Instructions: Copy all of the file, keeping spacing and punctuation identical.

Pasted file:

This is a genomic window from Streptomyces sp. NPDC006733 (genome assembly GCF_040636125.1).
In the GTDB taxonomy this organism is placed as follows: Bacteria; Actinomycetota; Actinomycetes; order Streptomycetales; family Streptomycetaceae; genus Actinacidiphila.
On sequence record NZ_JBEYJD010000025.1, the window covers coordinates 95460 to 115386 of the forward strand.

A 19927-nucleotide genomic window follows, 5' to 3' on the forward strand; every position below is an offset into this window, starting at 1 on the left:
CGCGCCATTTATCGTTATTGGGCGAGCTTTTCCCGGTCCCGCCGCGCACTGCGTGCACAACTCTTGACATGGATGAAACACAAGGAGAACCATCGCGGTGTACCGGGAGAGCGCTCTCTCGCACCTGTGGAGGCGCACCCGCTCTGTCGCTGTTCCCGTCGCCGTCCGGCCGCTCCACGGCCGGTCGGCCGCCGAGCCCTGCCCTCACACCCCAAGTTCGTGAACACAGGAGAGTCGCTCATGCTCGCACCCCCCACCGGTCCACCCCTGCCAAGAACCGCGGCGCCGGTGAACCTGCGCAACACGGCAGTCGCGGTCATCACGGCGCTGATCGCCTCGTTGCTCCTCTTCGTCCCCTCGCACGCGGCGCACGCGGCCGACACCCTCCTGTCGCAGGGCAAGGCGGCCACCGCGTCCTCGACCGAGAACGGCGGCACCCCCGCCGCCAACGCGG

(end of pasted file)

This is a genomic window from Streptomyces sp. NPDC006733 (genome assembly GCF_040636125.1).
In the GTDB taxonomy this organism is placed as follows: Bacteria; Actinomycetota; Actinomycetes; order Streptomycetales; family Streptomycetaceae; genus Actinacidiphila.
On sequence record NZ_JBEYJD010000025.1, the window covers coordinates 95460 to 115386 of the forward strand.

A 19927-nucleotide genomic window follows, 5' to 3' on the forward strand; every position below is an offset into this window, starting at 1 on the left:
CGCGCCATTTATCGTTATTGGGCGAGCTTTTCCCGGTCCCGCCGCGCACTGCGTGCACAACTCTTGACATGGATGAAACACAAGGAGAACCATCGCGGTGTACCGGGAGAGCGCTCTCTCGCACCTGTGGAGGCGCACCCGCTCTGTCGCTGTTCCCGTCGCCGTCCGGCCGCTCCACGGCCGGTCGGCCGCCGAGCCCTGCCCTCACACCCCAAGTTCGTGAACACAGGAGAGTCGCTCATGCTCGCACCCCCCACCGGTCCACCCCTGCCAAGAACCGCGGCGCCGGTGAACCTGCGCAACACGGCAGTCGCGGTCATCACGGCGCTGATCGCCTCGTTGCTCCTCTTCGTCCCCTCGCACGCGGCGCACGCGGCCGACACCCTCCTGTCGCAGGGCAAGGCGGCCACCGCGTCCTCGACCGAGAACGGCGGCACCCCCGCCGCCAACGCGG